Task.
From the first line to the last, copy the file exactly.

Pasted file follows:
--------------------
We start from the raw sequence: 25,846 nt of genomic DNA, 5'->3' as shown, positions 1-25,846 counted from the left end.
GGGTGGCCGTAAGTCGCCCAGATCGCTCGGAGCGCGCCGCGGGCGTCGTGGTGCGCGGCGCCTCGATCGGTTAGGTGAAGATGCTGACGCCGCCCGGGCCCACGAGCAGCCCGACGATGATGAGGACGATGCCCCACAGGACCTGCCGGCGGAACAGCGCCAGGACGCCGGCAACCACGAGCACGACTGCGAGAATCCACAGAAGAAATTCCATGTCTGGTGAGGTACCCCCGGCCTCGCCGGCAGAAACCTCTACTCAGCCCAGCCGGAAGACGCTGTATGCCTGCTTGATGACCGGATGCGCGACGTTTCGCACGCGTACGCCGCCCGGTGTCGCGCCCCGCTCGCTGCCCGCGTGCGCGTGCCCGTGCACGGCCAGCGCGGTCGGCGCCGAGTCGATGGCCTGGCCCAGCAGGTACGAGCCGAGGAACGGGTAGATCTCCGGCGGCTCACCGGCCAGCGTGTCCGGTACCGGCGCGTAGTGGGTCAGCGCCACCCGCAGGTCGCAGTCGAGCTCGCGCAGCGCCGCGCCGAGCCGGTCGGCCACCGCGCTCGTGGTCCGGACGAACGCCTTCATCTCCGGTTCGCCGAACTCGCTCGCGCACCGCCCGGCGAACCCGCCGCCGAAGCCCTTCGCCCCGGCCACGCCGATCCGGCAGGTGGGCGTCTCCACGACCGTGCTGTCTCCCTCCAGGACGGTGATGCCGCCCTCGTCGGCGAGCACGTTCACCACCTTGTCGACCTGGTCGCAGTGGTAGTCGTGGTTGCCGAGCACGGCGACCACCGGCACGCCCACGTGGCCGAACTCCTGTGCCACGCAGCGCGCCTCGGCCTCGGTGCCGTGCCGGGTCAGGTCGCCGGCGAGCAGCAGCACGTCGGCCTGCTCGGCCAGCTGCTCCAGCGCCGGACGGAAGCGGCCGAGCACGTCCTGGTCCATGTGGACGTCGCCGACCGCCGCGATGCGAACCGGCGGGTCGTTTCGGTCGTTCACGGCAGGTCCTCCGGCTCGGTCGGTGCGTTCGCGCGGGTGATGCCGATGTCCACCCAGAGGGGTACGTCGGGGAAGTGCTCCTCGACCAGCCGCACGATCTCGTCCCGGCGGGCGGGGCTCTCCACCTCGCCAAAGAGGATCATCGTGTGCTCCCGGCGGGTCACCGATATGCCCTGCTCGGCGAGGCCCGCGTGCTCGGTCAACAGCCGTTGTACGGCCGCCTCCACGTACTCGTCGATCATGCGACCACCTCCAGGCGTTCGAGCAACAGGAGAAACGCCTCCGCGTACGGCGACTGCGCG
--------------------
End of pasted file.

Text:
We start from the raw sequence: 25,846 nt of genomic DNA, 5'->3' as shown, positions 1-25,846 counted from the left end.
GGGTGGCCGTAAGTCGCCCAGATCGCTCGGAGCGCGCCGCGGGCGTCGTGGTGCGCGGCGCCTCGATCGGTTAGGTGAAGATGCTGACGCCGCCCGGGCCCACGAGCAGCCCGACGATGATGAGGACGATGCCCCACAGGACCTGCCGGCGGAACAGCGCCAGGACGCCGGCAACCACGAGCACGACTGCGAGAATCCACAGAAGAAATTCCATGTCTGGTGAGGTACCCCCGGCCTCGCCGGCAGAAACCTCTACTCAGCCCAGCCGGAAGACGCTGTATGCCTGCTTGATGACCGGATGCGCGACGTTTCGCACGCGTACGCCGCCCGGTGTCGCGCCCCGCTCGCTGCCCGCGTGCGCGTGCCCGTGCACGGCCAGCGCGGTCGGCGCCGAGTCGATGGCCTGGCCCAGCAGGTACGAGCCGAGGAACGGGTAGATCTCCGGCGGCTCACCGGCCAGCGTGTCCGGTACCGGCGCGTAGTGGGTCAGCGCCACCCGCAGGTCGCAGTCGAGCTCGCGCAGCGCCGCGCCGAGCCGGTCGGCCACCGCGCTCGTGGTCCGGACGAACGCCTTCATCTCCGGTTCGCCGAACTCGCTCGCGCACCGCCCGGCGAACCCGCCGCCGAAGCCCTTCGCCCCGGCCACGCCGATCCGGCAGGTGGGCGTCTCCACGACCGTGCTGTCTCCCTCCAGGACGGTGATGCCGCCCTCGTCGGCGAGCACGTTCACCACCTTGTCGACCTGGTCGCAGTGGTAGTCGTGGTTGCCGAGCACGGCGACCACCGGCACGCCCACGTGGCCGAACTCCTGTGCCACGCAGCGCGCCTCGGCCTCGGTGCCGTGCCGGGTCAGGTCGCCGGCGAGCAGCAGCACGTCGGCCTGCTCGGCCAGCTGCTCCAGCGCCGGACGGAAGCGGCCGAGCACGTCCTGGTCCATGTGGACGTCGCCGACCGCCGCGATGCGAACCGGCGGGTCGTTTCGGTCGTTCACGGCAGGTCCTCCGGCTCGGTCGGTGCGTTCGCGCGGGTGATGCCGATGTCCACCCAGAGGGGTACGTCGGGGAAGTGCTCCTCGACCAGCCGCACGATCTCGTCCCGGCGGGCGGGGCTCTCCACCTCGCCAAAGAGGATCATCGTGTGCTCCCGGCGGGTCACCGATATGCCCTGCTCGGCGAGGCCCGCGTGCTCGGTCAACAGCCGTTGTACGGCCGCCTCCACGTACTCGTCGATCATGCGACCACCTCCAGGCGTTCGAGCAACAGGAGAAACGCCTCCGCGTACGGCGACTGCGCG